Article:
by Larry Kenney, WB9LOZ


In this part of the series we're going to look at the White Pages. No, not your local telephone directory, but the packet radio directory known as the "White Pages". You help supply the information for "WP", and you can also use it to find the home BBS, QTH and zip code of your friends on packet.

"White Pages" was initially designed by Eric Williams, WD6CMU, of Richmond, California. Hank Oredson, W0RLI, later added a WP database to his packet bulletin board software, and now most of the BBS software programs have some form of the White Pages available. It's a database of packet users showing their name, home BBS, QTH and zip code. It's updated and queried by packet message, allowing stations from all over the world to take advantage of it.

When users enter their name and other information into their BBS user file, it gets included in the WP database. The White Pages server at each BBS also scans the forwarding headers of all messages received, extracts callsign information and adds that to the database. The software automatically assembles an update once a day containing all of the new WP information and any changes the database has received in the past 24 hours. This update is then forwarded to the regional White Pages server. The regional server, in turn, takes all of the information it has received from other BBSs and sends out updates to other BBSs in the area, as well as to the N6IYA BBS in Fulton, California, the national White Pages server. As a result, we have a large database of information on packet users world-wide. By querying WP, you can easily find the name, home BBS, QTH and zip code of other stations on packet.

If your BBS is operating with its own WP database, you may make inquiries of it using either the I or Q command, depending on the software being used. Simply enter I or Q followed by the callsign you'd like information about. If you wanted information on WB9LOZ, for example, you would enter:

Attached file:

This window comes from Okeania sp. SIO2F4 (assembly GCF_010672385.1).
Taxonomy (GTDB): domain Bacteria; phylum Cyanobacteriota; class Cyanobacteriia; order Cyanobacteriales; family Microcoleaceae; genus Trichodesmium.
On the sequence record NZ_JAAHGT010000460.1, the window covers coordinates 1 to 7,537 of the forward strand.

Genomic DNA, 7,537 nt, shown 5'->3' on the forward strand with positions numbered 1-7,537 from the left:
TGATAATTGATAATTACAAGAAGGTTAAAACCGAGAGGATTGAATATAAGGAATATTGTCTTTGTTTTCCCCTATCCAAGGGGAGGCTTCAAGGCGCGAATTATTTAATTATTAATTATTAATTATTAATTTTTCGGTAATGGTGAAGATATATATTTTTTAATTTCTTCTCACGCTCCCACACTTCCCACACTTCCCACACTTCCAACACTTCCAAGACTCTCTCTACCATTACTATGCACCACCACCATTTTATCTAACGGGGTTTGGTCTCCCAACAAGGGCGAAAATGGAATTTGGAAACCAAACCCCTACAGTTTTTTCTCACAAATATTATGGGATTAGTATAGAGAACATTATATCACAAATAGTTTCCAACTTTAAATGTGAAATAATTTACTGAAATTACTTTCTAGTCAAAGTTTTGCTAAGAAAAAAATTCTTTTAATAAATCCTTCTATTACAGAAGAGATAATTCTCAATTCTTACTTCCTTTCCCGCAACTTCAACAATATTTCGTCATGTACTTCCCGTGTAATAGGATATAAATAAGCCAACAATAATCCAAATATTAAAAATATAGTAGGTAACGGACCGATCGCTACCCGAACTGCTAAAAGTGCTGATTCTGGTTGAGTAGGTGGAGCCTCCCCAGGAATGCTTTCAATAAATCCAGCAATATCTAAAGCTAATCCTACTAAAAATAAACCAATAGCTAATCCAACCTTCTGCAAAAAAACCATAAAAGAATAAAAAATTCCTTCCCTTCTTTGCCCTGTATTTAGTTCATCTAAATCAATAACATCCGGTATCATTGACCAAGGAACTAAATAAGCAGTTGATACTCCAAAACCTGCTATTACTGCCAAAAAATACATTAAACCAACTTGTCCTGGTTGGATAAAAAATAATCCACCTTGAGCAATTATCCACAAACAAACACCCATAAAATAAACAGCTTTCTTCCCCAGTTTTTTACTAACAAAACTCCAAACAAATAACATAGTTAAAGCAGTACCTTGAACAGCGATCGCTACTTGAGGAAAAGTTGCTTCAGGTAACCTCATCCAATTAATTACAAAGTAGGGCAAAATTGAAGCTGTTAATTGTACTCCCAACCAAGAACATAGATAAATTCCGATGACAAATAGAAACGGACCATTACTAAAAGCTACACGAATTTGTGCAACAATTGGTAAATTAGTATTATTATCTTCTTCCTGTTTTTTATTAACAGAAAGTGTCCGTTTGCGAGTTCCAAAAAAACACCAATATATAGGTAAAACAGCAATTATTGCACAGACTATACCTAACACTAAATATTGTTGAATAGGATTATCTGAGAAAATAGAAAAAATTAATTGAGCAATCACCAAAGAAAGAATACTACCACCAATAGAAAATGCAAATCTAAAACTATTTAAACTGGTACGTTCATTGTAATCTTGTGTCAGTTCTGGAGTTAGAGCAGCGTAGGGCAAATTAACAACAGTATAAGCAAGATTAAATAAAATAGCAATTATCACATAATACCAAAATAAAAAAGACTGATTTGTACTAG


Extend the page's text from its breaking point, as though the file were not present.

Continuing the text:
Check the help information on your BBS to see which command is the one used there. Some BBSs also offer commands that allow you to search the WP database for station lists using location or zipcode information. Try ?I or ?Q or ?WP for details.

If your local BBS doesn't have the information you are looking for, it can be obtained from your regional WP server or from the national WP server. Since query messages are read and answered by the WP software, not by a person, you must use the correct format:
callsign ?

You address your query to WP @ the callsign of the server you want to use. The word QUERY is entered for the subject. You may then may include as many requests as you wish in the text of each message, but each must be on a separate line.

Here's an example of a message sent to N6IYA, the national White Pages server:

SP WP @ N6IYA.#CCA.CA.USA.NOAM       (The same format would be used      
Enter subject of message: Query      to send a query message to your
Enter text:                          regional WP database.)
K9AT ?
NG2P ?
(Control Z OR /EX)

Capital and lower case letters may both be used within the message.

Just like all other packet messages, messages addressed to WP are forwarded from BBS to BBS toward their destination. If a BBS operating with the W0RLI WP Server handles a query message, it will respond with any pertinent information that it has available. As a result, you might receive more than one response to your WP query.

If the information on a callsign in a WP database is not updated, it is deleted after a certain length of time specified by the sysop. This time frame is normally 90 to 180 days, although some systems retain information for up to a year.

It is important to note here that you should choose ONLY ONE BBS as your home BBS, the one where you want all of your messages delivered. You should also make sure that it is a full service BBS, not a personal mailbox, or mail will not be forwarded to you. Always enter that callsign when you are asked to enter your home BBS, even if you are using another system at the time.

When a message arrives at the destination BBS given in the "@ BBS" column, some of the BBS software will check the White Pages information to make sure that the message has been delivered to the right place. If it finds that a different BBS is listed as the addressee's home BBS, it will insert that BBS callsign in the message and send it on its way. If you enter different home BBS calls on several BBSs, your mail could easily end up being sent from BBS to BBS and never reach you.

If you move or change your home BBS, you should then make sure that you update the information for your call in the White Pages database. Use the NH, NQ and NZ commands to update the information. Making sure that the information in the White Pages is correct will help to get your messages delivered to the correct BBS.

Part 9 last revised December 3, 1996.

Part 10

Back to Table of Contents and Index